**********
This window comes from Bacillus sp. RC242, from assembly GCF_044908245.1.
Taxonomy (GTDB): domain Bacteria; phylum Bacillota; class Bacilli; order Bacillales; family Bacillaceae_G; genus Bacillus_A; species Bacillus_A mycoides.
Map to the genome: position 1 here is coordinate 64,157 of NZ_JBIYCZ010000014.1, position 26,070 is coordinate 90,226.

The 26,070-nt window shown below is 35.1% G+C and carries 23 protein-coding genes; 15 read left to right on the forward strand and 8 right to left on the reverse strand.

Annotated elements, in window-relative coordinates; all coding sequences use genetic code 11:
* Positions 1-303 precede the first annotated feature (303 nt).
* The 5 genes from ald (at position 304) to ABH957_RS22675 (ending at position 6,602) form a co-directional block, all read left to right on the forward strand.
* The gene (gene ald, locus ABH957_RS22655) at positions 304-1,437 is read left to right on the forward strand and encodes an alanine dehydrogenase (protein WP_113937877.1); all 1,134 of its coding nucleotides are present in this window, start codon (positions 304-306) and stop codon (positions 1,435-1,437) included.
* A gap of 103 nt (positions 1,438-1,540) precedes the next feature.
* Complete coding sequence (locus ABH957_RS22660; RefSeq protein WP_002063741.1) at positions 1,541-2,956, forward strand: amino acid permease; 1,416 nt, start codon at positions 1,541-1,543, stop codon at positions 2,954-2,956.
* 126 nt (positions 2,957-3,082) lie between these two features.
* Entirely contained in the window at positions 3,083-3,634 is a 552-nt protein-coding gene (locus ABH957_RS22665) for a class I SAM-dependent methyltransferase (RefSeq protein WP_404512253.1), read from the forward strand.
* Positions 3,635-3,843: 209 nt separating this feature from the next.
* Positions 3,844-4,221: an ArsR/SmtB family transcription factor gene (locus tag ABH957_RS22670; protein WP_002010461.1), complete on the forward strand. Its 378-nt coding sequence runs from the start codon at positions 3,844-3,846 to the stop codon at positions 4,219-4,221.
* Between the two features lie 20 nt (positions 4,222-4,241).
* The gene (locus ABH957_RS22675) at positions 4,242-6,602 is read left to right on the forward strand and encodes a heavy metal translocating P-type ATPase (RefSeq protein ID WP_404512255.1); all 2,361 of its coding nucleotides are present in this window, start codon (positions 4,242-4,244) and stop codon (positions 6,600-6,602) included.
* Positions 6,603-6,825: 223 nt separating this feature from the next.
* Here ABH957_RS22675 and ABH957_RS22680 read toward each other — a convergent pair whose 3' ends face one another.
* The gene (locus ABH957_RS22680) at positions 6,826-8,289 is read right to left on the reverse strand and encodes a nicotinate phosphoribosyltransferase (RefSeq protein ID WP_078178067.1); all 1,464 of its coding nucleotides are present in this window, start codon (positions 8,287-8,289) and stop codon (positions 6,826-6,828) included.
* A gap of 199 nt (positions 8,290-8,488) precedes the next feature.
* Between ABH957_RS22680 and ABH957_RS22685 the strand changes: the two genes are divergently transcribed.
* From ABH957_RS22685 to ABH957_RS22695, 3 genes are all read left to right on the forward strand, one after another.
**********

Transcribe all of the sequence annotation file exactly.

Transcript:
This window comes from Bacillus sp. RC242, from assembly GCF_044908245.1.
Taxonomy (GTDB): domain Bacteria; phylum Bacillota; class Bacilli; order Bacillales; family Bacillaceae_G; genus Bacillus_A; species Bacillus_A mycoides.
Map to the genome: position 1 here is coordinate 64,157 of NZ_JBIYCZ010000014.1, position 26,070 is coordinate 90,226.

The 26,070-nt window shown below is 35.1% G+C and carries 23 protein-coding genes; 15 read left to right on the forward strand and 8 right to left on the reverse strand.

Annotated elements, in window-relative coordinates; all coding sequences use genetic code 11:
* Positions 1-303 precede the first annotated feature (303 nt).
* The 5 genes from ald (at position 304) to ABH957_RS22675 (ending at position 6,602) form a co-directional block, all read left to right on the forward strand.
* The gene (gene ald, locus ABH957_RS22655) at positions 304-1,437 is read left to right on the forward strand and encodes an alanine dehydrogenase (protein WP_113937877.1); all 1,134 of its coding nucleotides are present in this window, start codon (positions 304-306) and stop codon (positions 1,435-1,437) included.
* A gap of 103 nt (positions 1,438-1,540) precedes the next feature.
* Complete coding sequence (locus ABH957_RS22660; RefSeq protein WP_002063741.1) at positions 1,541-2,956, forward strand: amino acid permease; 1,416 nt, start codon at positions 1,541-1,543, stop codon at positions 2,954-2,956.
* 126 nt (positions 2,957-3,082) lie between these two features.
* Entirely contained in the window at positions 3,083-3,634 is a 552-nt protein-coding gene (locus ABH957_RS22665) for a class I SAM-dependent methyltransferase (RefSeq protein WP_404512253.1), read from the forward strand.
* Positions 3,635-3,843: 209 nt separating this feature from the next.
* Positions 3,844-4,221: an ArsR/SmtB family transcription factor gene (locus tag ABH957_RS22670; protein WP_002010461.1), complete on the forward strand. Its 378-nt coding sequence runs from the start codon at positions 3,844-3,846 to the stop codon at positions 4,219-4,221.
* Between the two features lie 20 nt (positions 4,222-4,241).
* The gene (locus ABH957_RS22675) at positions 4,242-6,602 is read left to right on the forward strand and encodes a heavy metal translocating P-type ATPase (RefSeq protein ID WP_404512255.1); all 2,361 of its coding nucleotides are present in this window, start codon (positions 4,242-4,244) and stop codon (positions 6,600-6,602) included.
* Positions 6,603-6,825: 223 nt separating this feature from the next.
* Here ABH957_RS22675 and ABH957_RS22680 read toward each other — a convergent pair whose 3' ends face one another.
* The gene (locus ABH957_RS22680) at positions 6,826-8,289 is read right to left on the reverse strand and encodes a nicotinate phosphoribosyltransferase (RefSeq protein ID WP_078178067.1); all 1,464 of its coding nucleotides are present in this window, start codon (positions 8,287-8,289) and stop codon (positions 6,826-6,828) included.
* A gap of 199 nt (positions 8,290-8,488) precedes the next feature.
* Between ABH957_RS22680 and ABH957_RS22685 the strand changes: the two genes are divergently transcribed.
* From ABH957_RS22685 to ABH957_RS22695, 3 genes are all read left to right on the forward strand, one after another.